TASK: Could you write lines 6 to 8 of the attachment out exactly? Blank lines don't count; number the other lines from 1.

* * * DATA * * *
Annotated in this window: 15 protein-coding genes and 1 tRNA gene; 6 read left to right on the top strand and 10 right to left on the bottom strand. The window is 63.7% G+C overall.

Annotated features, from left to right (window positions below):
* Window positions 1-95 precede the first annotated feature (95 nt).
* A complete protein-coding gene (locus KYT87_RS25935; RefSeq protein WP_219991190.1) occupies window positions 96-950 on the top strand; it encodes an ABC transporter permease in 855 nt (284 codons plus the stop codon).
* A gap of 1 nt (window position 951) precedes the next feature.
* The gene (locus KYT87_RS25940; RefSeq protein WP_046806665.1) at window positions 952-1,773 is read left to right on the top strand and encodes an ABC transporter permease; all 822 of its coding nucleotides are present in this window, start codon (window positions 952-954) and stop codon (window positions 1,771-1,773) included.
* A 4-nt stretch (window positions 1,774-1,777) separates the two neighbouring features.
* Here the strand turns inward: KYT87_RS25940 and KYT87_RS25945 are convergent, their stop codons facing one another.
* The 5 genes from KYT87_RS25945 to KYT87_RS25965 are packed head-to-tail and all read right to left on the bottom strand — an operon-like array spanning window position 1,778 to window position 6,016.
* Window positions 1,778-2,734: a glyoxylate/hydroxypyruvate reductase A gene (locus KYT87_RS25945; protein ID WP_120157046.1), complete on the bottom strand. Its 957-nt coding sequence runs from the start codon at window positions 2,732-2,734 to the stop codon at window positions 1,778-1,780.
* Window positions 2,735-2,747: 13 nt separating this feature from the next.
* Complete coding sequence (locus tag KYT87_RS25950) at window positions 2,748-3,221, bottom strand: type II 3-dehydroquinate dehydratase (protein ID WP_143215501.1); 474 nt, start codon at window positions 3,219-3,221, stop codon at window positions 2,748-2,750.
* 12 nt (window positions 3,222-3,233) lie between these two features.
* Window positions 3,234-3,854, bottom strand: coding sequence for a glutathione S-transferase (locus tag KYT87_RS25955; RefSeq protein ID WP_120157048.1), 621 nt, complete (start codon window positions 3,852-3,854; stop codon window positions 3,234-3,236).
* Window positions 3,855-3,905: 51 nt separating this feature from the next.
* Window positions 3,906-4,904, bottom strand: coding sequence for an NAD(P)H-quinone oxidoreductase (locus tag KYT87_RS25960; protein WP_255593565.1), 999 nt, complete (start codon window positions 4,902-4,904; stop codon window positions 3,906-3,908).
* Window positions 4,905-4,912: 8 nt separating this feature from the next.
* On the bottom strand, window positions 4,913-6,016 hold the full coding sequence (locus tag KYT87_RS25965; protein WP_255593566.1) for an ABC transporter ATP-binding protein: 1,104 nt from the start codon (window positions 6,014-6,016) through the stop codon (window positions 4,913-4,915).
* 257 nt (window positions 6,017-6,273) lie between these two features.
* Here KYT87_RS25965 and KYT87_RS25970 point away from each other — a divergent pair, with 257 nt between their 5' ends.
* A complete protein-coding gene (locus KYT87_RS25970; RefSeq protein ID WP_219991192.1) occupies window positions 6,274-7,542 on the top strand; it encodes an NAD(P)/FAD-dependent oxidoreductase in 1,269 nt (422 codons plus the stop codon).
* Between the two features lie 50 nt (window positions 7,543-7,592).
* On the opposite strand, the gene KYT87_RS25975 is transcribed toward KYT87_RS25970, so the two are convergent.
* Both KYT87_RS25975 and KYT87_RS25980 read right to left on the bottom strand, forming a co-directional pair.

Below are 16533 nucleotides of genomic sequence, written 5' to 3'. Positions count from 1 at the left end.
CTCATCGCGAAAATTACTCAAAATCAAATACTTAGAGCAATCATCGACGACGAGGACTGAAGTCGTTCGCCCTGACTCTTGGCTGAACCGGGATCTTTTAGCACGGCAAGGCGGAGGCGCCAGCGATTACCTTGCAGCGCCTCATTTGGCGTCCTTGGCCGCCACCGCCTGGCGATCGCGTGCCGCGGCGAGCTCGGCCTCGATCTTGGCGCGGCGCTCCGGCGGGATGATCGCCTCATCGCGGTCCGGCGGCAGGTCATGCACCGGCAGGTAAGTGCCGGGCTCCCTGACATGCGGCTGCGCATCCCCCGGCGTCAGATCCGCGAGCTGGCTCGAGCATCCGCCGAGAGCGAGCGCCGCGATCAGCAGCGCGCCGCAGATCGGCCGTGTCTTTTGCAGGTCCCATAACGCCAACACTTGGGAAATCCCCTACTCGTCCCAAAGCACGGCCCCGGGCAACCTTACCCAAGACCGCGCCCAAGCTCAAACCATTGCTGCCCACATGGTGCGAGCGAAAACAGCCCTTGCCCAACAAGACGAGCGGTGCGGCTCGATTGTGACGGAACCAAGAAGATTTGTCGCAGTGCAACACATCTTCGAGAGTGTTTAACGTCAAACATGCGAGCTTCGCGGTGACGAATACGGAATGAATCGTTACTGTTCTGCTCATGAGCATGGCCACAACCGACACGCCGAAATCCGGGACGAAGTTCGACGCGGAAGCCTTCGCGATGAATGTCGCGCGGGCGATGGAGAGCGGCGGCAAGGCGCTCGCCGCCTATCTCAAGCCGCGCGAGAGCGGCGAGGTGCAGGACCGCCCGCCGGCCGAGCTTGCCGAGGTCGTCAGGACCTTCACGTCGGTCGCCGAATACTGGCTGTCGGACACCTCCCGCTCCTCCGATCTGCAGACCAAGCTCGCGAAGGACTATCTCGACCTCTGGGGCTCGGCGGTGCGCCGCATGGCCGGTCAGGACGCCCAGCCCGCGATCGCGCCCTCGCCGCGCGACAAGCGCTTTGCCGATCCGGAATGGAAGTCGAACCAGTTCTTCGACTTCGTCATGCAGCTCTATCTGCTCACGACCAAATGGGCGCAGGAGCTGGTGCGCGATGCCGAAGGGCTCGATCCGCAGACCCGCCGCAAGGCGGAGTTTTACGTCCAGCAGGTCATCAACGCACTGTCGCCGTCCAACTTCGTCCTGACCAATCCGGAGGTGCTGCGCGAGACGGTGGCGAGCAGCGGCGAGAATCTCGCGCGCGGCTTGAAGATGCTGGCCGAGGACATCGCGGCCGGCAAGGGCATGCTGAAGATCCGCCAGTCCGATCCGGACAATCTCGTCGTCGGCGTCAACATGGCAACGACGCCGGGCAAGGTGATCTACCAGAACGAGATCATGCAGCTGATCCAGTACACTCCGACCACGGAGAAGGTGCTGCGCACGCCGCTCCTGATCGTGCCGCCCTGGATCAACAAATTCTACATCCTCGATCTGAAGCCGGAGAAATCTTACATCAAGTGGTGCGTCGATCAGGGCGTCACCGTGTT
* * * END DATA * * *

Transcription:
* The gene (locus KYT87_RS25940; RefSeq protein WP_046806665.1) at window positions 952-1,773 is read left to right on the top strand and encodes an ABC transporter permease; all 822 of its coding nucleotides are present in this window, start codon (window positions 952-954) and stop codon (window positions 1,771-1,773) included.
* A 4-nt stretch (window positions 1,774-1,777) separates the two neighbouring features.
* Here the strand turns inward: KYT87_RS25940 and KYT87_RS25945 are convergent, their stop codons facing one another.